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Saturday, August 18, 2012

After MF Global, a Need to Find New Ways to Protect Customers

Per the New York Times Dealbook:

AUGUST 16, 2012, 3:25 PM
BY STEPHEN J. LUBBEN

The MF Global story still lingers as an insolvency matter, but now we hearrumblings that there will be no criminal charges. It may well be that no crimes were committed, but if this is so, it is time to seriously rethink how broker-dealers handle customer property.

In theory, customer property at a brokerage firm should be even more secure than money in a bank, because banks use fractional reserves, meaning that by design they have “used” a large part of the deposits, while customer property at a brokerage firm is supposed to be segregated in a special fund at a third-party custodian bank.
Somehow, it never works out that way.

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Since the Great Depression, banks have overcome the inherent weakness of fractional reserves with insurance from the Federal Deposit Insurance Corporation. Brokerage accounts have insurance, too, but it’s limited. Most notably, the Securities Investor Protection Corporation insurance covers only securities, defined essentially as plain-vanilla investments (stocks, bonds, mutual funds). That leaves commodities and futures traders out in the cold.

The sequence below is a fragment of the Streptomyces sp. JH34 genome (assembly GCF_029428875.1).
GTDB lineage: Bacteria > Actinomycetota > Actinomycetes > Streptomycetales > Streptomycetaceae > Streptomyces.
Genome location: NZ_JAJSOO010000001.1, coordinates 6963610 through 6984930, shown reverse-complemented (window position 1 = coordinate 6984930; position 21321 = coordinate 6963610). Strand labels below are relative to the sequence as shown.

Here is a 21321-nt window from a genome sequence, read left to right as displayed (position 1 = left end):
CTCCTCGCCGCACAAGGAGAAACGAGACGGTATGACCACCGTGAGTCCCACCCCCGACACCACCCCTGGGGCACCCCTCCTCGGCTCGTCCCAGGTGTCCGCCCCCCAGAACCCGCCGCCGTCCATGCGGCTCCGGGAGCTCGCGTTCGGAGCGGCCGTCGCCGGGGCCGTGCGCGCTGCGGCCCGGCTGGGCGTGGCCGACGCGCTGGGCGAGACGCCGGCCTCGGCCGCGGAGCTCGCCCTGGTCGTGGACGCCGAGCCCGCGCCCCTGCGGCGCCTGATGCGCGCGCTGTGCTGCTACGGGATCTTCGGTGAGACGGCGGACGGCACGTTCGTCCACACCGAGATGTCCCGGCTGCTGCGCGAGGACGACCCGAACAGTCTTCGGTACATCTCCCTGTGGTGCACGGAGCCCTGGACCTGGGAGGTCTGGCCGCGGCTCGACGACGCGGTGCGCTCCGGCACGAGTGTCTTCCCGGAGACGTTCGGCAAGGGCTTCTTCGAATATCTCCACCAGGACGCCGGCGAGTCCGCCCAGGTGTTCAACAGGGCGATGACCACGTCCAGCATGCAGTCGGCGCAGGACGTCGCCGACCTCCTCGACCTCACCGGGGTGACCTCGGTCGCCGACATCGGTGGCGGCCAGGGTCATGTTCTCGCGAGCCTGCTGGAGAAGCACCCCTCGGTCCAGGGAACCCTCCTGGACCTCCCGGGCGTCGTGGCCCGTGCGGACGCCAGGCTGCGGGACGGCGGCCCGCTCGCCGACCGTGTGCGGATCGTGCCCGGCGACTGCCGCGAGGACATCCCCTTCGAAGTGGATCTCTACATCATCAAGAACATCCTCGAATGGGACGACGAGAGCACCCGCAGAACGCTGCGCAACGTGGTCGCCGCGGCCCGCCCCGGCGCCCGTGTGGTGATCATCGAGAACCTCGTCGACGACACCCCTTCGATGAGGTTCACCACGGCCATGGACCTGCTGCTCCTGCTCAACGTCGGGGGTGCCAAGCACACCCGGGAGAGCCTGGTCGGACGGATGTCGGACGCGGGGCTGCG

The simple solution is to extend S.I.P.C. insurance to all types of investments. But is this also a simplistic solution?
Bank account insurance comes with bank regulation. This means the F.D.I.C. and either a state or federal bank regulator oversee the bank. And by bank here, we mean the actual subsidiary of the holding company that provides bank accounts.
Brokerage firms are regulated, to be sure, but it’s not quite the level of oversight that regulators have with depository banks. And the insurer, S.I.P.C., has no regulatory role at all.
Handing out insurance to brokerage firms without simultaneously ramping up the degree of oversight is a great way to prop up shaky brokerage firms at taxpayer expense. But that is probably not quite the point of providing insurance to brokerage accounts.


Stephen J. Lubben holds the Harvey Washington Wiley chair in corporate governance and business ethics at the Seton Hall University School of Law and is an expert on bankruptcy.

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